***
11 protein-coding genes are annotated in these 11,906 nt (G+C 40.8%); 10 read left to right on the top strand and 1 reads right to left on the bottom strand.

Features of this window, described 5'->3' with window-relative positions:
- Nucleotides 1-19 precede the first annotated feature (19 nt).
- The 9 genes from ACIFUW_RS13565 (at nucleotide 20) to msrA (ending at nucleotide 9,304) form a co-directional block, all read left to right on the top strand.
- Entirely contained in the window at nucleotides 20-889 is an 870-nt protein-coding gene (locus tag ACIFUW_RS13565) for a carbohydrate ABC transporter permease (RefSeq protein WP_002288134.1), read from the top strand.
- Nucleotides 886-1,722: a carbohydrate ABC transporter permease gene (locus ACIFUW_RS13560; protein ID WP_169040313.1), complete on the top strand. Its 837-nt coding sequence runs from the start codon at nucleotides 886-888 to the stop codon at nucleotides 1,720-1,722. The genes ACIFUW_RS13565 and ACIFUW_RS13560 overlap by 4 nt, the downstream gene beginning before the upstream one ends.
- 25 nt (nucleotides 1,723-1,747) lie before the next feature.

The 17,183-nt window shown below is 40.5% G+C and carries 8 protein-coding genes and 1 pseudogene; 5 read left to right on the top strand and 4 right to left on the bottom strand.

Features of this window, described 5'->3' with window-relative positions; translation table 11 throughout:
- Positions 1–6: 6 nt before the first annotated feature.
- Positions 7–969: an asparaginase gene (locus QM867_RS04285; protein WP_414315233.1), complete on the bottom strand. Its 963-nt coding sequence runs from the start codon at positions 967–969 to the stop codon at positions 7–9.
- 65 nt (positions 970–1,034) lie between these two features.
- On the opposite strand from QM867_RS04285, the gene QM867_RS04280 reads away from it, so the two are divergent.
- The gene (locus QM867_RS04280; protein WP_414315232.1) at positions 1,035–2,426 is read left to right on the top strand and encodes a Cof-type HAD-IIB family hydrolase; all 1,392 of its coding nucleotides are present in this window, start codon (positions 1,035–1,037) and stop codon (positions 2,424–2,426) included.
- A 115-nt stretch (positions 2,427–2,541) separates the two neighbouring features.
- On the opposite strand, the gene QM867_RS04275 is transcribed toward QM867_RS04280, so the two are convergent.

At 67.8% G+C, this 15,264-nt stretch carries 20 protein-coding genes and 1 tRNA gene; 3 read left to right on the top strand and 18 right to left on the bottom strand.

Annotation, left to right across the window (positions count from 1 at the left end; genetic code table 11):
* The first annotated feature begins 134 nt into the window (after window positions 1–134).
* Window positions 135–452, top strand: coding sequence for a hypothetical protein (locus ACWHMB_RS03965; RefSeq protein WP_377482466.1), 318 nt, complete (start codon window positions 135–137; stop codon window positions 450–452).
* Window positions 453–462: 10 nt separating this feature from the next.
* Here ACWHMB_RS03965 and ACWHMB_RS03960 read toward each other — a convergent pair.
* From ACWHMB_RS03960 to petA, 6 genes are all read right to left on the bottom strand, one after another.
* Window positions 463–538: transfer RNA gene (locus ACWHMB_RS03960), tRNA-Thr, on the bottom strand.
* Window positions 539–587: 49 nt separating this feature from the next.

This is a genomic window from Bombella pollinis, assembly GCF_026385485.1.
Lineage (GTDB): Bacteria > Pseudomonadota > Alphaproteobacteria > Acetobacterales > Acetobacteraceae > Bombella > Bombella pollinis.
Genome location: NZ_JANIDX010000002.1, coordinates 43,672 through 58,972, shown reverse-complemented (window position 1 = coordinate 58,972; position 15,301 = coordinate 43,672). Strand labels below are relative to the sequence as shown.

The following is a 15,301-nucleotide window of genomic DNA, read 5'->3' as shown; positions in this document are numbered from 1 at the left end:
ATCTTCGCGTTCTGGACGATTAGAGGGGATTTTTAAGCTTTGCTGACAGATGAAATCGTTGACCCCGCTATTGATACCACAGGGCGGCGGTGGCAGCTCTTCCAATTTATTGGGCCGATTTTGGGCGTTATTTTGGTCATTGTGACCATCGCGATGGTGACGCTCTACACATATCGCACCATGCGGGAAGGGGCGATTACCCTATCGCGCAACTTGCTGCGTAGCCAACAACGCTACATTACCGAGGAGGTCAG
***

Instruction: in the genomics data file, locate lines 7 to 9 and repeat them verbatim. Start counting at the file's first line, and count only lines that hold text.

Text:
- 25 nt (nucleotides 1,723-1,747) lie before the next feature.

The 17,183-nt window shown below is 40.5% G+C and carries 8 protein-coding genes and 1 pseudogene; 5 read left to right on the top strand and 4 right to left on the bottom strand.

Features of this window, described 5'->3' with window-relative positions; translation table 11 throughout: